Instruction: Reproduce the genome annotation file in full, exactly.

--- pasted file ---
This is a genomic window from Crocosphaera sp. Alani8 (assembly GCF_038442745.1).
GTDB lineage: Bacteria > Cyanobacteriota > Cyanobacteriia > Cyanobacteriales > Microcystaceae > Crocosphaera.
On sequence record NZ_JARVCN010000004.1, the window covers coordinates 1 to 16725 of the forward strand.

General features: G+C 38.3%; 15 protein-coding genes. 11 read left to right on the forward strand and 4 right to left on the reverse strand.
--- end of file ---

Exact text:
This is a genomic window from Crocosphaera sp. Alani8 (assembly GCF_038442745.1).
GTDB lineage: Bacteria > Cyanobacteriota > Cyanobacteriia > Cyanobacteriales > Microcystaceae > Crocosphaera.
On sequence record NZ_JARVCN010000004.1, the window covers coordinates 1 to 16725 of the forward strand.

General features: G+C 38.3%; 15 protein-coding genes. 11 read left to right on the forward strand and 4 right to left on the reverse strand.